With alcohol brands, promotional work is more than than just a message in a bottle
As much as alcohol brands are famous for dropping major cash on TV space, that “cha-ching” you’re hearing is the universe sending a friendly reminder that they spend plenty on promotional products as well. From bottle openers and T-shirts to L.E.D. Schlitz signs and coasters decorated with famous pirates, the physical branding opportunities for alcoholic beverages are nearly endless. Perhaps the only cruelty is that the promotional product aspect of alcohol marketing takes far more effort than writing a 30-second mess of dude-jokes and lady-objectification for a television spot, but that’s nothing that can’t be overcome with a little insight from industry peers and experts.
Your First Sip
Getting work promoting an alcohol brand isn’t something that only happens through the corporate office. Jim Wysopal, president of Openers Plus, Costa Mesa, Calif., explained that because of laws forcing separation between alcohol manufacturers, distributors and retailers, there are plenty of smaller, independent middle-man companies interested in promoting specific brands. Local alcohol distributorships depend on branded items as low-cost advertising to convince bars, restaurants and liquor stores to carry the specific types of alcohol. There is more opportunity in this aspect of the alcohol market than you might think, and for more information on selling into it, read What’s On Tap? and Where Everybody Knows Your Name.
A Beer In Hand
Whether you end up working with a smaller distributor or a full-on corporate band, point-of-purchase (P.O.P.) promotions seem to be a good area to focus your efforts. Edward Duniven, director of special markets for TMD Holdings LLC, Pittsburgh, stated that many of the alcohol brands the company works with will do a lot of event-based marketing at bars, clubs or sporting events, as well as direct P.O.P. displays. Duniven described the types of items sought at bars and clubs.”They do a lot of L.E.D., they do a lot of light-up, they do a lot of T-shirts and hats, things that can be given away kind of easily as a door prize or to everybody that walks in,” he said.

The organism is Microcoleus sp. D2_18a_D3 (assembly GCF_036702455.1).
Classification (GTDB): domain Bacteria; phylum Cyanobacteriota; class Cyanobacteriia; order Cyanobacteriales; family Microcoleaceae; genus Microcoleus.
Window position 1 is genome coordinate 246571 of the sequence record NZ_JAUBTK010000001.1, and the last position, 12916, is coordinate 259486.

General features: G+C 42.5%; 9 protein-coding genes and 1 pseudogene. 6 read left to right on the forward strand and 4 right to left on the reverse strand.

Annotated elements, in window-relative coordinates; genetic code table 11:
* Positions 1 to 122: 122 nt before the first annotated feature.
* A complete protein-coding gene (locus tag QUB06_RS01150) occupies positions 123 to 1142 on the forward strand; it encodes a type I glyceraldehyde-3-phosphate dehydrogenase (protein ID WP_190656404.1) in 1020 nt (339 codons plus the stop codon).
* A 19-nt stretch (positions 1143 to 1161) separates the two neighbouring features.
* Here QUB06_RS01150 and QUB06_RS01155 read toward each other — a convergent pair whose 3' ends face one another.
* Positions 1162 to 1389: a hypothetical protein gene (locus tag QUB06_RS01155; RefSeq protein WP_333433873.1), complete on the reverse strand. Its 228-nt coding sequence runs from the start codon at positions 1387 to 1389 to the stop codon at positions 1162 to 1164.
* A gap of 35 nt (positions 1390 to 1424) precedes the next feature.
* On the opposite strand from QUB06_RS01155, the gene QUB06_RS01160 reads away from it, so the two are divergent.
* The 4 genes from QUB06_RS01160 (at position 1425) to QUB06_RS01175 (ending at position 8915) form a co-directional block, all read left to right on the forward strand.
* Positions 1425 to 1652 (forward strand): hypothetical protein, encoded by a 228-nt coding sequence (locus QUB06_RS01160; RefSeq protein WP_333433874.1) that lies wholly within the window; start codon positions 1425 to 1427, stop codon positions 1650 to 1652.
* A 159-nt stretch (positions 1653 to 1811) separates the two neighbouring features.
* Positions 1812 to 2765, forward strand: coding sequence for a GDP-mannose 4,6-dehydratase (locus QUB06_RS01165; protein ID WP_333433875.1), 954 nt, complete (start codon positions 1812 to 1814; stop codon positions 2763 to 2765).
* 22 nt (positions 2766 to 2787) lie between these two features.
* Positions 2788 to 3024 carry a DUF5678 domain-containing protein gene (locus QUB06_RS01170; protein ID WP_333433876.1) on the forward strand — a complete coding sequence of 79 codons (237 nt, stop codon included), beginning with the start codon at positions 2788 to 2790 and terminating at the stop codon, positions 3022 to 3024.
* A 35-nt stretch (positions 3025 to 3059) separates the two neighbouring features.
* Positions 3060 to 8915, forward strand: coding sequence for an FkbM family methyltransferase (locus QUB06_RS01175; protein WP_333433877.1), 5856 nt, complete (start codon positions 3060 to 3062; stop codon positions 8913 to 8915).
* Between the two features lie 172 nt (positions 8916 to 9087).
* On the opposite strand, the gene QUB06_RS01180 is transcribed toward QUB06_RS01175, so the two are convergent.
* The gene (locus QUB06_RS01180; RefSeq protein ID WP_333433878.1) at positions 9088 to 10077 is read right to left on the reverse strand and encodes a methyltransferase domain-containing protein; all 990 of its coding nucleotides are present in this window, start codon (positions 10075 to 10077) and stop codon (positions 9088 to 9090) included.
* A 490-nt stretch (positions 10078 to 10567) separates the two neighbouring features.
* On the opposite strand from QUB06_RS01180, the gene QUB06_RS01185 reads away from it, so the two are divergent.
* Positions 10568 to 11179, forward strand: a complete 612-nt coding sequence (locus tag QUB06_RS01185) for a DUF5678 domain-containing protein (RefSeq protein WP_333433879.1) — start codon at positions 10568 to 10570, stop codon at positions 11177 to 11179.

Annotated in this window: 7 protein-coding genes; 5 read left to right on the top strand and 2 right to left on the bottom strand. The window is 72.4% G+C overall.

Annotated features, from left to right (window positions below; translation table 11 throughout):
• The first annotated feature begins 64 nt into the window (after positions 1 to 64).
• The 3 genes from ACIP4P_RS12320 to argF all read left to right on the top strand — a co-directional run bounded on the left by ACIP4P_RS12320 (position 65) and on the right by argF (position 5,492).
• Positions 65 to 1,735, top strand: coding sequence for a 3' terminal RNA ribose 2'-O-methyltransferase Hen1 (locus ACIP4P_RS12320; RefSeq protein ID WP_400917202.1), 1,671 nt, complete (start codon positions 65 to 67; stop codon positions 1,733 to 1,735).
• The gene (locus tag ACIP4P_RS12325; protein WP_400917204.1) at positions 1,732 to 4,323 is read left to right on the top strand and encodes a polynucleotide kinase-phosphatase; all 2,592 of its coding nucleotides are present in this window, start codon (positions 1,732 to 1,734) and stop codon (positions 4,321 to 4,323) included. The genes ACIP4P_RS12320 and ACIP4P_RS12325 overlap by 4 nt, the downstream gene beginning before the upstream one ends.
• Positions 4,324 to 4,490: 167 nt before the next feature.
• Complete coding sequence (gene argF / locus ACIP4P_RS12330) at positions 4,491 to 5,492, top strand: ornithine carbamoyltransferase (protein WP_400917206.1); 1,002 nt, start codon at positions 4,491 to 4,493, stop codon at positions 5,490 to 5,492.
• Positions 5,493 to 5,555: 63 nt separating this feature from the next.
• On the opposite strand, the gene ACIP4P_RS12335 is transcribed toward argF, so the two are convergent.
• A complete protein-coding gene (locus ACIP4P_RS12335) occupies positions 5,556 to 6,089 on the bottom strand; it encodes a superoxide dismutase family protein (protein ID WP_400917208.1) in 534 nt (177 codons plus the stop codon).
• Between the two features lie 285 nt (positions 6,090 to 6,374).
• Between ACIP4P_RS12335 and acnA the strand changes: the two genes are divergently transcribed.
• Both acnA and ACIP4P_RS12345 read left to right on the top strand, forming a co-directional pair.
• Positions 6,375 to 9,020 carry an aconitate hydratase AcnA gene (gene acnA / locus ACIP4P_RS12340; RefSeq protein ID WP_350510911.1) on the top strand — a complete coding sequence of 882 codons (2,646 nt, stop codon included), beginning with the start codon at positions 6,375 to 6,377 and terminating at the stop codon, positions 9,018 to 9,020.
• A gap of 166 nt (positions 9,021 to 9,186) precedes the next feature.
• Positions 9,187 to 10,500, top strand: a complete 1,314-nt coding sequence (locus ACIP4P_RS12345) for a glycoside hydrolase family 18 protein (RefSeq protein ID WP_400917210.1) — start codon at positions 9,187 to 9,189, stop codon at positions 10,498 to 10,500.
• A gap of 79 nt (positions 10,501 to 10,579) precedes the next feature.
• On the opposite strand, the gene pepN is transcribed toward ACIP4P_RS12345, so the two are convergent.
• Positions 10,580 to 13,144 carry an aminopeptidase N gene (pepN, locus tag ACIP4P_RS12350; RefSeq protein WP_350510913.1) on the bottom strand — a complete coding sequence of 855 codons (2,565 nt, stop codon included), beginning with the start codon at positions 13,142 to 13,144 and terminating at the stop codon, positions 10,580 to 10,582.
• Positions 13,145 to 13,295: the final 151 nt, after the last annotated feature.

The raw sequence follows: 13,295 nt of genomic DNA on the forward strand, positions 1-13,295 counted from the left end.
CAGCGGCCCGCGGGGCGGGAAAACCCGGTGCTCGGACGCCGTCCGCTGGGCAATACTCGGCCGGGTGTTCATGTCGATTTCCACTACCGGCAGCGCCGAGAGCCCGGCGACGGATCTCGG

Besides bar and club promotions, Duniven noted there is significant opportunity with liquor store P.O.P displays as well. “We work with a lot of [alcohol] distributors who distribute their brands,” said Duniven. “We get a lot of P.O.S. and P.O.P. stuff they want to put together where there’s in-store promotions for the Super Bowl, for NASCAR, for Fourth of July, for holiday promotions, event promotions, even movie promotions in some cases,” he explained. “The [beer] distributors do a lot of neon signs, and they do a lot of pub lights. They do things that give brands visibility within either a liquor store or P.O.P. or within a restaurant or bar.”
A serious challenge with selecting products for alcohol marketing is successfully capturing the fun and playful vibe many brands are going for without using products that could be seen as child-friendly. “It’s a very tight line, because they do want things that are fun, they do want things that get attention, they do like to be a little cutting edge, and yet you need to stay compliant.” Duniven explained this is why alcohol companies favor promotional products in places where everyone is already over 21, like bars, liquor stores and clubs. He also noted this is why one-use or disposable items are valued when promoting alcohol brands, since such products don’t last long enough to make it back from the bar and into the hands of a child. He mentioned L.E.D. items are particularly valuable for this purpose. “You’ll give away L.E.D. lights or L.E.D. straws or other things that pretty much have a life span of one night,” he explained. “They burn out or go dead before a kid can play with it the following day.” He also noted that there are promotional situations outside bars where children can be present, such as sporting events, where caution has to be used in order to keep alcohol promtions in the hands of age-appropriate users.